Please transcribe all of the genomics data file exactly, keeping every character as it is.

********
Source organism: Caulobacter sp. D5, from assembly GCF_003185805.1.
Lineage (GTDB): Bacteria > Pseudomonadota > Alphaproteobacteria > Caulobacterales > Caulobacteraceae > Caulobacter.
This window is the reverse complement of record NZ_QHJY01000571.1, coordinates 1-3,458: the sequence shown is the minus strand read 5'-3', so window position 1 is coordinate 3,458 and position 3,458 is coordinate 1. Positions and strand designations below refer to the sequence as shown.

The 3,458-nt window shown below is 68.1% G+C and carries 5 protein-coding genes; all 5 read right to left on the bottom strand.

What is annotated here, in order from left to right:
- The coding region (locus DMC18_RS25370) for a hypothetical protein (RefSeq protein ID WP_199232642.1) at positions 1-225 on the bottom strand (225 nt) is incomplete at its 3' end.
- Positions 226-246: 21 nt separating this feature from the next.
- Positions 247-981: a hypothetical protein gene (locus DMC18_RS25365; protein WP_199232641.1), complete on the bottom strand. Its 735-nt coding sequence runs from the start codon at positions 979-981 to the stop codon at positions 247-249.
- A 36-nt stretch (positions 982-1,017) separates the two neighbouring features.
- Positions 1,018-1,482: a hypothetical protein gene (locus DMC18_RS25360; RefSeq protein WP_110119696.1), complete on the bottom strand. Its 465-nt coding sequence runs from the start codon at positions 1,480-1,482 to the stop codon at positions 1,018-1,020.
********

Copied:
Source organism: Caulobacter sp. D5, from assembly GCF_003185805.1.
Lineage (GTDB): Bacteria > Pseudomonadota > Alphaproteobacteria > Caulobacterales > Caulobacteraceae > Caulobacter.
This window is the reverse complement of record NZ_QHJY01000571.1, coordinates 1-3,458: the sequence shown is the minus strand read 5'-3', so window position 1 is coordinate 3,458 and position 3,458 is coordinate 1. Positions and strand designations below refer to the sequence as shown.

The 3,458-nt window shown below is 68.1% G+C and carries 5 protein-coding genes; all 5 read right to left on the bottom strand.

What is annotated here, in order from left to right:
- The coding region (locus DMC18_RS25370) for a hypothetical protein (RefSeq protein ID WP_199232642.1) at positions 1-225 on the bottom strand (225 nt) is incomplete at its 3' end.
- Positions 226-246: 21 nt separating this feature from the next.
- Positions 247-981: a hypothetical protein gene (locus DMC18_RS25365; protein WP_199232641.1), complete on the bottom strand. Its 735-nt coding sequence runs from the start codon at positions 979-981 to the stop codon at positions 247-249.
- A 36-nt stretch (positions 982-1,017) separates the two neighbouring features.
- Positions 1,018-1,482: a hypothetical protein gene (locus DMC18_RS25360; RefSeq protein WP_110119696.1), complete on the bottom strand. Its 465-nt coding sequence runs from the start codon at positions 1,480-1,482 to the stop codon at positions 1,018-1,020.